Performers of vehicular stunts require extensive training and may employ specially adapted vehicles. Stunts can be as simple as a handbrake turn, also known as the bootleg turn, or as advanced as car chases, jumps and crashes involving dozens of vehicles. Rémy Julienne is a well known pioneering automotive stunt performer and coordinator. Another well known vehicular stunt specialist is Englishman Ian Walton, who was the helicopter stunt pilot and stunt designer for many 1980s films, notably the Bond film Never Say Never Again . A Guinness Book of World Records holder stunt driver, Bobby Ore, performed in numerous movies and events and holds a World Record for longest distance driven on two wheels in a London double decker bus (810 feet). [3]

Computer-generated effects

In the late 20th century stunt men were often placed in dangerous situations less and less as filmmakers turned to relatively inexpensive (and much safer) computer graphics effects using harnesses, fans, blue- or green screens, and a huge array of other devices and digital effects. The Matrix (1999) is an example of a film that extensively enhanced real stunts through CGI post production. [2] The Lord of the Rings film series and the Star Wars prequel films often display stunts that are entirely computer generated. Examples of computer-generated effects include face replacement and wire removal.

Hong Kong action cinema

In 1982, Jackie Chan began experimenting with elaborate stunt action sequences in Dragon Lord , [4] which featured a pyramid fight scene that holds the record for the most takes required for a single scene, with 2900 takes, [5] and the final fight scene where he performs various stunts, including one where he does a back flip off a loft and falls to the lower ground. [6] In 1983, Project A saw the official formation of the Jackie Chan Stunt Team and added elaborate, dangerous stunts to the fights and slapstick humor (at one point, Chan falls from the top of a clock tower through a series of fabric canopies).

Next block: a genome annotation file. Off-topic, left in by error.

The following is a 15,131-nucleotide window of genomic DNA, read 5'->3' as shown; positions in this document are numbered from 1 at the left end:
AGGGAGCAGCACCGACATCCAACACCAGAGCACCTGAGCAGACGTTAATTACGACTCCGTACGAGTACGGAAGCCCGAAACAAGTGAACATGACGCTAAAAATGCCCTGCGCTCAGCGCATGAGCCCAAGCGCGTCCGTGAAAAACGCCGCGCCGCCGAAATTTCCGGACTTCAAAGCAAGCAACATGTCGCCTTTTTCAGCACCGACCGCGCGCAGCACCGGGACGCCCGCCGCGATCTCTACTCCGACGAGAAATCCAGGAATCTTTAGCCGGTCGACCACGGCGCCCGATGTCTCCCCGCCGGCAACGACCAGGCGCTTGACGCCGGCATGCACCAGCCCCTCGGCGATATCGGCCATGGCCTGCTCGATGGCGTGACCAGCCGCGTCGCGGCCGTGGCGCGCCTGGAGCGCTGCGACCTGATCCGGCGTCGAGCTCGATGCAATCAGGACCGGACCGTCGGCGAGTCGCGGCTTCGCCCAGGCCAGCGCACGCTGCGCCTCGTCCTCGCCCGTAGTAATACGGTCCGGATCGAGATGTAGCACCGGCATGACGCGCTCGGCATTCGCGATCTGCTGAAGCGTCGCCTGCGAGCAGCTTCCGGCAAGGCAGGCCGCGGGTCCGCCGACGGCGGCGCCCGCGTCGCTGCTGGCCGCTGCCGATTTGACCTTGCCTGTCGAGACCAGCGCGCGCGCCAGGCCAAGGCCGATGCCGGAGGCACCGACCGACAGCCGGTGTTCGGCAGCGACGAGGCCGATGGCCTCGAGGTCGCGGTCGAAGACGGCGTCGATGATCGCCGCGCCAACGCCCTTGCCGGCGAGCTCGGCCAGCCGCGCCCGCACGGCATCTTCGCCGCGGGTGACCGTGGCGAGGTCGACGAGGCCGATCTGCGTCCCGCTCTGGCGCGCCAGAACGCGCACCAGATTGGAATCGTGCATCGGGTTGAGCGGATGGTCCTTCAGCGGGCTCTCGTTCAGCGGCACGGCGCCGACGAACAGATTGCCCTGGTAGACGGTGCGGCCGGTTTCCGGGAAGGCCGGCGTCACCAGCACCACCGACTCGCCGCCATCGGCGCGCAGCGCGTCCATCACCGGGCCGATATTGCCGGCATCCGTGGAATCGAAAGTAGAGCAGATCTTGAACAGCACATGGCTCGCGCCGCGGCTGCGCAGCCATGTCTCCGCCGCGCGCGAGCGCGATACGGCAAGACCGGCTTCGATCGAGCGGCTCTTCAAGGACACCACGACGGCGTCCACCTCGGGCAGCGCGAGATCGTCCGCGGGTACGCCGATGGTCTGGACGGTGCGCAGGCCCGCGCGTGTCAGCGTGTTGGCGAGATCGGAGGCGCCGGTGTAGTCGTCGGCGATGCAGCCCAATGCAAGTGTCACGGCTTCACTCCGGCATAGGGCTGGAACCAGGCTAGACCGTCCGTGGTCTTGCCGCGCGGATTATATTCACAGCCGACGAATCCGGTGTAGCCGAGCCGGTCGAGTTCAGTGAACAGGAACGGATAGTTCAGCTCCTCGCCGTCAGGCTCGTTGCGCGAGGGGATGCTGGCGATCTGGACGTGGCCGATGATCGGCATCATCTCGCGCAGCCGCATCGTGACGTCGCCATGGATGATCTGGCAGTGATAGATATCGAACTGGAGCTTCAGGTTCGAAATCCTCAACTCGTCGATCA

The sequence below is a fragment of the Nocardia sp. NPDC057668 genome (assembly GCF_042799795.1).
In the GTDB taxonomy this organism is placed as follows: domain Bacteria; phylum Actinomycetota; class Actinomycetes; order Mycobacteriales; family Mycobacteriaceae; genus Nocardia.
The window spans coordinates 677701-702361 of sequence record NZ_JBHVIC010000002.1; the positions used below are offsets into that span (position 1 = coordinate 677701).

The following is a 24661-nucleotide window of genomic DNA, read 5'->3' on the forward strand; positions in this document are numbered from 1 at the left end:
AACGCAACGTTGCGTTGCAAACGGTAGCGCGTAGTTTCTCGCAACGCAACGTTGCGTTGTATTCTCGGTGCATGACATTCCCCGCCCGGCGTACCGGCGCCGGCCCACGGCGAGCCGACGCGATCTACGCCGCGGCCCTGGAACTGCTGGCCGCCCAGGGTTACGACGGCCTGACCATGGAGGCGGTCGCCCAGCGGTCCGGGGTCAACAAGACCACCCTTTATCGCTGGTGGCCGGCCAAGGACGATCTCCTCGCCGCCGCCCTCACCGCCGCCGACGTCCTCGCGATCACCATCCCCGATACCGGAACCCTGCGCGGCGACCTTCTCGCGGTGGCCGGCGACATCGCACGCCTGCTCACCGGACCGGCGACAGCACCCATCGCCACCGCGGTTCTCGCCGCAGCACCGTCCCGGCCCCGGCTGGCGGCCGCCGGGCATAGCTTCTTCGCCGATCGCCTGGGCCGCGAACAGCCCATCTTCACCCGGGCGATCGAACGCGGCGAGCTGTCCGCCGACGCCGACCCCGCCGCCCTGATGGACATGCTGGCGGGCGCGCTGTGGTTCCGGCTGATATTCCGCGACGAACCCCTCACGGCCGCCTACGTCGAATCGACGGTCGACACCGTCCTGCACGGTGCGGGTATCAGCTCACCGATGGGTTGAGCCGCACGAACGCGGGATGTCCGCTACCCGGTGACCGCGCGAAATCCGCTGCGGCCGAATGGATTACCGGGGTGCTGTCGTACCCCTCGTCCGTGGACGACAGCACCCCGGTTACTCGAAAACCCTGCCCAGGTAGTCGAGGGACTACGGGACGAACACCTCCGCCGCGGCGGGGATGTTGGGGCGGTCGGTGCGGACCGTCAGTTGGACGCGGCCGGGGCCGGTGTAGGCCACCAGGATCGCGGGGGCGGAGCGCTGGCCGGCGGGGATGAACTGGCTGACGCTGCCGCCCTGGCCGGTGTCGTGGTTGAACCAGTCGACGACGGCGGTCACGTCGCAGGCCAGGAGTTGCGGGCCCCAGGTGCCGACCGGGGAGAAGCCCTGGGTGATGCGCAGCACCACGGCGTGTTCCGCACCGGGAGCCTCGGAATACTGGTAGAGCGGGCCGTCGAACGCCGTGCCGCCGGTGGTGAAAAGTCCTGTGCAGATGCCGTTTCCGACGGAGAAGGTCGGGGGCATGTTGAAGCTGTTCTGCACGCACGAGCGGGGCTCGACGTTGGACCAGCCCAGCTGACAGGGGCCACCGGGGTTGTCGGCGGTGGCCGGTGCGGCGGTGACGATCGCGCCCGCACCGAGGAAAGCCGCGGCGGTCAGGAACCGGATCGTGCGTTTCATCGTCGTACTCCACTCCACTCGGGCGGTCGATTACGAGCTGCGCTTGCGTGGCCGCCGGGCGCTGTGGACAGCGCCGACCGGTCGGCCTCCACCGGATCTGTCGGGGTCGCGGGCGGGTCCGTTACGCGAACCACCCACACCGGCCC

Police Story (1985) contained many large-scale action scenes, including an opening sequence featuring a car chase through a shanty town, Chan stopping a double-decker bus with his service revolver and a climactic fight scene in a shopping mall. This final scene earned the film the nickname "Glass Story" by the crew, due to the huge number of panes of sugar glass that were broken. During a stunt in this last scene, in which Chan slides down a pole from several stories up, the lights covering the pole had heated it considerably, resulting in Chan suffering second-degree burns, particularly to his hands, as well as a back injury and dislocation of his pelvis upon landing. [7] Chan performed similarly elaborate stunts in numerous other films, such as several Police Story sequels, Project A Part II , the Armor of God series, Dragons Forever , Drunken Master II , Rumble in the Bronx , and the Rush Hour series, among others.